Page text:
What the counties, townships and MML want you to do is have government take a function away from private industry. And that is reverse privatization.



I doubt that the Michigan Press Association is trying to protect the right of the people to "know." Very large fees are charged for posting bids, notices, etc. in local papers. It's all about advertising revenue - and that revenue is coming from our taxes. In today's world, most of us are capable of accessing government Web sites to garner the information we need. Perhaps newspapers should look into lowing advertising/posting costs for local governmental agencies. This paper is correct about the Michigan Municipal League,
however. Municipal membership fees are based on the amount of revenue sharing collected by member municipalities and townships. The more dollars Lansing collects and remits to local governments, the larger the League's coffers will grow. You can check the Mackinac Center for Public Policy on that one. This is why the MML has actually used our taxes to lobby for higher taxes!


How can you disagree with House Bill 5560, which would pull newspaper-based notices and place them on government websites? We all know that government is more efficient and effective than the private sector. We all understand that the new employees required to be hired by the government for this new responsibility would receive less in pay and benefits than private newspapers pay their employees. We all know how good the government is at building and managing websites, and archiving important data. We all know that the government would simply raise taxes to cover any new requirements posed by this legislation.

Where in the Wide Wide World of Sports (Blazing Saddles reference), or in the U.S. Constitution or the Michigan Constitution is this a responsibility that should be stolen from the private sector? So much for the limited government set up under the Supreme Law of the Land. How big a step is the next idea that all news should be obtained from government sources, to ensure "fairness" and no bias in the news. (Remember that they are still attempting to regulate the internet under the guise of "Net Neutrality" and Obama has ceded our oversight of the internet to the UN.)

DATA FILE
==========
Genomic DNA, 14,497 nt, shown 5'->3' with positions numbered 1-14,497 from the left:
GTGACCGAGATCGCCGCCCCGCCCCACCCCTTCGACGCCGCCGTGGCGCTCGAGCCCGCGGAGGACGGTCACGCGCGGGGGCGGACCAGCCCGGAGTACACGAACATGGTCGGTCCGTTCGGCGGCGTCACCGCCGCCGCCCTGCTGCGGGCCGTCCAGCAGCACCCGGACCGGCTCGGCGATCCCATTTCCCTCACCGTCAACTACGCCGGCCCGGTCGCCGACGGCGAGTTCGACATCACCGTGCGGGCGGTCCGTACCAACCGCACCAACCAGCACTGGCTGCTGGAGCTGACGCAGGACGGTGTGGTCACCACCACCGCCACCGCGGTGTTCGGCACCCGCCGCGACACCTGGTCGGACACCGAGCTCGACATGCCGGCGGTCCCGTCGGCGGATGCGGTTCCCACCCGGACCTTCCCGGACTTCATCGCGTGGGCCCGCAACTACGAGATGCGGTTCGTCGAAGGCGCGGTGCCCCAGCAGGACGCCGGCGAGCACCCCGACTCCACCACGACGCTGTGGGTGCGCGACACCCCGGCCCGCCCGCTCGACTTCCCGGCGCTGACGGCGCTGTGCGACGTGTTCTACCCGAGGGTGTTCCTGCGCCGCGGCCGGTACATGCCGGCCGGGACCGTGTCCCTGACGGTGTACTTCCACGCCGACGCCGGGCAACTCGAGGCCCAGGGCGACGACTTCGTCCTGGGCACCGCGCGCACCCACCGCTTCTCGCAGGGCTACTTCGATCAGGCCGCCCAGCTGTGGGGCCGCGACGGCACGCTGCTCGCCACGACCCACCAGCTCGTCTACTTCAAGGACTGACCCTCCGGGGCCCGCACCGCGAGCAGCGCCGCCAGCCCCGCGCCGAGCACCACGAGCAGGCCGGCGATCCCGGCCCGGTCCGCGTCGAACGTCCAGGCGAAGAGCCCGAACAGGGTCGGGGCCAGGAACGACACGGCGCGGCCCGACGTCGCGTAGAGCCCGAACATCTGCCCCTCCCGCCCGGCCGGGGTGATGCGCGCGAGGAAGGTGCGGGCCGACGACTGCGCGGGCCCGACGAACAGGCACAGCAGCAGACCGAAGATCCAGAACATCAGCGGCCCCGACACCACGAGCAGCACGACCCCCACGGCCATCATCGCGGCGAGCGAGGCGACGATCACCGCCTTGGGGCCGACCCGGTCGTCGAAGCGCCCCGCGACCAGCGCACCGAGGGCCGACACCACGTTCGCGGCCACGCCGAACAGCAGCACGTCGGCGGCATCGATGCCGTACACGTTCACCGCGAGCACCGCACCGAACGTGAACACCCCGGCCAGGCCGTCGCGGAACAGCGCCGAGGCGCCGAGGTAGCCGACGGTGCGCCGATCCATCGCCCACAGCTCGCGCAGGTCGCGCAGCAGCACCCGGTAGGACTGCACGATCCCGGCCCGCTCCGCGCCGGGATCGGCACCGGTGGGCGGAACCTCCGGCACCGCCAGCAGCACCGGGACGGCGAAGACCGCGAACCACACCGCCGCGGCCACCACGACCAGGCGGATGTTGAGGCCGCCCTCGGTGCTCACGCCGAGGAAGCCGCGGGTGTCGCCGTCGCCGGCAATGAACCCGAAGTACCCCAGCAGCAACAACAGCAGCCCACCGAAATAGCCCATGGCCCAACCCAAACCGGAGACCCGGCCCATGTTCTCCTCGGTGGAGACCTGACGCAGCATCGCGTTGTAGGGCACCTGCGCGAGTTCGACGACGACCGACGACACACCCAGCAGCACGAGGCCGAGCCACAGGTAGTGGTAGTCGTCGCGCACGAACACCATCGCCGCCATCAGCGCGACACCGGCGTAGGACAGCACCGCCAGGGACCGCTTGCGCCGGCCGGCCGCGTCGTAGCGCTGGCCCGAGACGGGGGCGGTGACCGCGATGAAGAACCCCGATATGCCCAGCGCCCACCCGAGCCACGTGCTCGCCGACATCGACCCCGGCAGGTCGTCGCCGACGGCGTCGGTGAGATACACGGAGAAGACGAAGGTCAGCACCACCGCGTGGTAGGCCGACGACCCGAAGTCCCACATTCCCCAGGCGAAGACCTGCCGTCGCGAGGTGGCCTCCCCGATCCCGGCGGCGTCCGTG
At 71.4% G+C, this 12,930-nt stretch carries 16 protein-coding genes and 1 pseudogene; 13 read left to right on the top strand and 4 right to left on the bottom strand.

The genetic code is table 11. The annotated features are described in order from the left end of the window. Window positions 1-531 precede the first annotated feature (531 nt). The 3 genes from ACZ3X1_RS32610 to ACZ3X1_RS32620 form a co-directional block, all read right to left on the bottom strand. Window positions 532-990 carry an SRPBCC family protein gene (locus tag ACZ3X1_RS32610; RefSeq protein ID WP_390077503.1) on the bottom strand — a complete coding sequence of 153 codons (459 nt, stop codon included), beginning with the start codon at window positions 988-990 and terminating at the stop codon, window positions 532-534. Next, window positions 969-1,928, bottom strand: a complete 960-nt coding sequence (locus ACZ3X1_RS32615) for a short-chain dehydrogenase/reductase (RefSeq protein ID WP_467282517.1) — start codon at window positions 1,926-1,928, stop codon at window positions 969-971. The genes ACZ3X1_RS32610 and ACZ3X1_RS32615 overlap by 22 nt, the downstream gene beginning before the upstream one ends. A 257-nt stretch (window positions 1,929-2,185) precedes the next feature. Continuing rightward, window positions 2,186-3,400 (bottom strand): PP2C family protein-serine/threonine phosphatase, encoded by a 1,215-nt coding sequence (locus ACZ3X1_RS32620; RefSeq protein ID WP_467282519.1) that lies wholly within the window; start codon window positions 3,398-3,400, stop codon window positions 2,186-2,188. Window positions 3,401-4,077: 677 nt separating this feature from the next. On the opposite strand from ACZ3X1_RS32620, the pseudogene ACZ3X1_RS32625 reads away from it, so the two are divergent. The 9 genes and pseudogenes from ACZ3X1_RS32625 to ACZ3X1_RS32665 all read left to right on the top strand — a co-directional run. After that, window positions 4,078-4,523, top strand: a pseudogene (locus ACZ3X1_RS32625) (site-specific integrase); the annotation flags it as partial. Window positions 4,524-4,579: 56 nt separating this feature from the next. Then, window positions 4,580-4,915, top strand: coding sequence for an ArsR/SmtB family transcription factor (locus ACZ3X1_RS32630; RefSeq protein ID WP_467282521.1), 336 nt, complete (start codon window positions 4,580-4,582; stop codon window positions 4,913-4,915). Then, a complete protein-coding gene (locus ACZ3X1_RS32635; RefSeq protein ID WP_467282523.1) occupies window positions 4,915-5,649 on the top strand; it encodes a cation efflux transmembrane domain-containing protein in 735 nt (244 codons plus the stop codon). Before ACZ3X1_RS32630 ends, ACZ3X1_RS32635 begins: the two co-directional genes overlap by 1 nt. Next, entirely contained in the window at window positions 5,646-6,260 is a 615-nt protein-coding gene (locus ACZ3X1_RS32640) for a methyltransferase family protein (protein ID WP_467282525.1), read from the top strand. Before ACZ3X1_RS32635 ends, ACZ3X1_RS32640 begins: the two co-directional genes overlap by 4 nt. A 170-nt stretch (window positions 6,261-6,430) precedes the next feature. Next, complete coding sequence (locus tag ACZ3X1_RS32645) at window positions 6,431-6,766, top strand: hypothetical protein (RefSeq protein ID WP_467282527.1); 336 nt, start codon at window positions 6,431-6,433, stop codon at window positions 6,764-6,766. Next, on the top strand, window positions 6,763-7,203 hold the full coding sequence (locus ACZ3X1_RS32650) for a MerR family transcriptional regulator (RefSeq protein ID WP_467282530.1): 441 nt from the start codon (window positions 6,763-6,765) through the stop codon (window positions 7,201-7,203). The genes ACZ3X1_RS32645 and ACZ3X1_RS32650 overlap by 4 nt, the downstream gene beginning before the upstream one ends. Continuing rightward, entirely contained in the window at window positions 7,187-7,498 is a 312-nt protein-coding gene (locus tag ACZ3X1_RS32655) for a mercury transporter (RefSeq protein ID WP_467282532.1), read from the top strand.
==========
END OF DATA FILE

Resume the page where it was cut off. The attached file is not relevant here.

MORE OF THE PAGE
If you think this is howling at the moon, you probably don't know that Senate Democrats are actively engaged in eviscerating the First Amendment with respect to campaign donations, contrary to the Constitution and rulings of the Supreme Court.

Oh well, if government can simply take over our health care system, if it can force bakers to bake wedding cakes for homosexuals, and if Obama can unilaterally decide we need to let millions of illegals into the country, grant them amnesty, access to free health insurance and welfare while taking jobs from Americans, how big a deal is stealing revenue from private sector news organizations, which are obviously flush with cash? Maybe they can advertise for colonoscopies from government doctors as a way to offset the costs of running the website - they are certainly experts in that particular procedure.


LESS Government! Period! NO more Oblamer. PERIOD


Post a Comment

Log in to your account to post comments here and on other stories, galleries and polls. Share your thoughts and reply to comments posted by others. Don't have an account on Create a new account today to get started.